Upwardly mobile at The Vatican

Neal Romanek
September 21st 2016 at 12:54PM : By Neal Romanek

Mobile Viewpoint aims to raise the bar for mobile IP broadcasting from the local news desk to the Vatican. Neal Romanek talked with Mobile Viewpoint CEO Michel Bias

Mobile Viewpoint, developer of smart phone apps, backpack encoders and rack-mount solutions for IP newsgathering, is a company that has been in the right place at the right time. As mobile networks have grown in speed and capacity, the Netherlands-based company has gone from being a niche tech provider unsuitable for the big leagues to providing wireless IP solutions for the Summer Olympics and video transmission for public services and security firms.

Michel started the company, aiming to develop 3g for using live video contributions. At the time, Nokia smartphones were used and Michel developed the idea to combine mobile connections.

“We were lucky with the economic crisis,” says Mobile Viewpoint CEO Michel Bias. “The big guys were looking to save money. Before, they weren’t looking at our products. They thought they were strictly ‘low budget’. But then they started to use us for live broadcast from 2010 to 2011. It started with one local broadcaster, then grew from there.”

We’re also seeing more need for internet streaming for specific events – corporate streaming of a CEO address, for example


New demands

But will mobile networks be able to handle the demands of new technologies? 4K? High frame rates? 8k?

“There’s no upper limit,” Bias explains. “It’s already possible to transmit 4K via LTE. And in the Netherlands they have just begun to trial 5g, and more bandwidth will be available.

“People want to have smaller devices and they want higher resolutions. We’re making smaller lightweight and more power-saving transmitters. And you’re seeing interest from new sports cameras – you can now get live coverage from the Tour de France while they’re riding without needing extra technology.”

Mobile Viewpoint is also benefitting from the technological leapfrogging of some developing countries which are adopting new technologies at a higher level, avoiding the painful evolution that others have had to endure.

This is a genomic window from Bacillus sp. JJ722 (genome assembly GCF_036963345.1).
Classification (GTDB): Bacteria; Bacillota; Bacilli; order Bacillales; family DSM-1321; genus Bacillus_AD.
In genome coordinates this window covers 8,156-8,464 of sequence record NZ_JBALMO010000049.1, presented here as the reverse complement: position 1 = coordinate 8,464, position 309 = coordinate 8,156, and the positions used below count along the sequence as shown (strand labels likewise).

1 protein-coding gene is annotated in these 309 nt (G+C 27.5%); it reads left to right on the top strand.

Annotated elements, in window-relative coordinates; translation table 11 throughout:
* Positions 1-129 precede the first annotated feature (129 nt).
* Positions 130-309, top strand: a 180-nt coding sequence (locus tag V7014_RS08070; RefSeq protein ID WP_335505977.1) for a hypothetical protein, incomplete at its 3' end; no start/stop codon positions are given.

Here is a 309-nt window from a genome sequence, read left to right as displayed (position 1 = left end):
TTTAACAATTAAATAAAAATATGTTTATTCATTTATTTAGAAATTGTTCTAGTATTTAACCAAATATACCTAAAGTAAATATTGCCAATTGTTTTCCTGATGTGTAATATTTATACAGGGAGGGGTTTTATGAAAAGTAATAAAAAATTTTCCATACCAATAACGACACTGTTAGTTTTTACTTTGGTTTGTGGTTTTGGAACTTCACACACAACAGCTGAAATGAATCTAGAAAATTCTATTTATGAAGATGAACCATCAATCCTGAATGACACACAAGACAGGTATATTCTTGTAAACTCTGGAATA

“We are seeing more and more sales in those regions,” notes Bias. “Pakistan is 4g, for example. And these are countries with many more people. In India every political party has its own channel, and all those channels will have live coverage. And they are not bothered about needing very high quality pictures, so using mobile networks is perfect for them.”


Widening the scope

It’s a goal of Mobile Viewpoint to widen the scope of what journalists can do. They have done some customised work for the BBC and have collaborated on an app for a local broadcaster in the south of the Netherlands. The broadcaster can send a push message if there’s something newsworthy happening, and invite normal viewers to get smart phone coverage from the scene.

“We put in a lot of effort to help the consumer and make it very easy to use – you can only shoot live if you shoot horizontal not vertical, for example. The new iPhones can make very good images, but people need to be a trained a little bit.”

Mobile Viewpoint mobile transmission technology has application outside the broadcast space too. Their job is to move video from one place to another, regardless of its end application.

“We sell a lot of stuff to Vatican TV. The Vatican has very good technology – it’s a closed network - and they are using our technology as well. We’re also working on both security and sports. In security, there is a growing need for people with cameras on their body to record and transmit video.

“And we’re also seeing more need for internet streaming for specific events – corporate streaming of a CEO address, for example. Most of the time you bump into firewall technology, but with our tech you can get around that easily.”

At this year’s NAB, the company introduced its new HEVC encoding. The company will unveil more innovations at IBC2016: “We will be showing off our new, very small device for things like drones – and a dedicated device for bicycles.”